Education and training is not up to the job, say quarter of Europeans in survey
A new Eurobarometer survey on the ‘European Area of Skills and Qualifications’ (Special Eurobarometer 417) shows also that around a quarter (23%) of EU citizens feel that their education or training has not provided them with the skills to find a job in line with their qualifications. While over half of the respondents (56%) think their qualifications would be recognised in other Member States, 6% tried to work or study in another Member State but were unable to do so, either because their qualifications were not recognised by their prospective employer or education institution, or because the respondents lacked information about recognition of their qualifications abroad.
The survey’s findings are echoed by the results of a separate Commission online consultation, ‘Towards a European Area for Skills and Qualifications’, aimed at education and training specialists. It collated views on the obstacles faced by people in having their skills and qualifications recognised across Europe and found that there is strong support for action to simplify European tools for recognition of skills and qualifications, to make them more coherent and easier to use, and to ensure a stronger focus on the needs of pupils, students, workers and employers. Respondents also call for more emphasis in education and training on what is learnt rather than the number of hours of instruction.
“Our objective is simple: everyone in Europe should be able to have their skills and qualifications understood and recognised, within and across national borders, by employers and educational institutions. They need to be recognised in a fair, comparable and transparent way, so that people’s skills and qualifications improve their employability or open the way for further learning,” said Androulla Vassiliou, European Commissioner for Education, Culture, Multilingualism and Youth.
Over the years, various European initiatives have been put in place to promote the recognition of skills and qualifications, such as the European Qualifications Framework, systems for awarding and accumulating credits for coursework, quality assurance and documentation of skills and competences.
But significant bottlenecks remain: implementation of the initiatives has been slow; there are still too many obstacles to educational and working mobility; and the current initiatives are not well adapted to developments in digital learning and ‘internationalisation’ (student mobility between EU and non-EU countries, joint degrees awarded by universities in different countries).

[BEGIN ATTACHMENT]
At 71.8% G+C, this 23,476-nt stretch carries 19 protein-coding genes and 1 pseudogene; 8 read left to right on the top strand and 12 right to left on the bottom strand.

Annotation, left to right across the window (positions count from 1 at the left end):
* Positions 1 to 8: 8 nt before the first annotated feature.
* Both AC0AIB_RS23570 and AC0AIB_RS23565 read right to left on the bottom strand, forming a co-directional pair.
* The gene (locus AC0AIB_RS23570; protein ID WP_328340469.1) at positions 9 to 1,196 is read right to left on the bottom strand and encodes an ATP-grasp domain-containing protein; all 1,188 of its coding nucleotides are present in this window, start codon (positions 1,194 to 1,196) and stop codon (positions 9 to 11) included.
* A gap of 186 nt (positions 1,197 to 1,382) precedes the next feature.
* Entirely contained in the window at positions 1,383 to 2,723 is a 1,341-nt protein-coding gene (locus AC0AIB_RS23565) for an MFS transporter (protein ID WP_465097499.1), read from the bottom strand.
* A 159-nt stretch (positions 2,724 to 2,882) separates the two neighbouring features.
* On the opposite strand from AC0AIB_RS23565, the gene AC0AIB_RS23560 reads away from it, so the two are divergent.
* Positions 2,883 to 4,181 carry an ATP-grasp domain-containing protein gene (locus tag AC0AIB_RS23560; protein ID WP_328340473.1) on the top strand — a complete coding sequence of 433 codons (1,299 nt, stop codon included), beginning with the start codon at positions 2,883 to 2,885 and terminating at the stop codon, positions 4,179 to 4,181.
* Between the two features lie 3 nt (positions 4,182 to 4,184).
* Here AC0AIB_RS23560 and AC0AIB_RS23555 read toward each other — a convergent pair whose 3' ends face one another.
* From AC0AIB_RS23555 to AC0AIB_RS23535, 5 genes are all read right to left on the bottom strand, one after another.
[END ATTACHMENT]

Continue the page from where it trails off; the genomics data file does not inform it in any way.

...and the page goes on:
Other findings from the Eurobarometer survey:
- The most important aspects of education and training, according to EU citizens, relate in particular to a teacher’s ability to engage and motivate students. This area is seen as needing the most improvement (51%). Other areas for improvement are learning environments to stimulate creativity and curiosity (41%), and practical work experience with a company or organisation (37%).
- A large majority of EU citizens (95%) consider that skills can be gained outside of formal education, particularly foreign language skills and skills that can be used in different jobs.
- Only 9% say they know the level of the European Qualifications Framework to which their qualifications correspond, and just 21% have heard of the European Qualifications Framework.
- Overall, when looking at a variety of tools that can be used to document skills and qualifications, awareness is generally low. The most commonly mentioned tool is the Europass CV (15%).
- In total, 44% of EU citizens say that they have looked for information of some kind on education, training or career guidance. Just over half of respondents (56%) say they found it at least quite easy to find the information they needed.
The results and implications of the consultation and the Eurobarometer survey will be presented and discussed at a conference on the European Area of Skills and Qualifications, taking place today in Brussels.
Source: Eu Commission
In: Growth & Competitiveness, Skills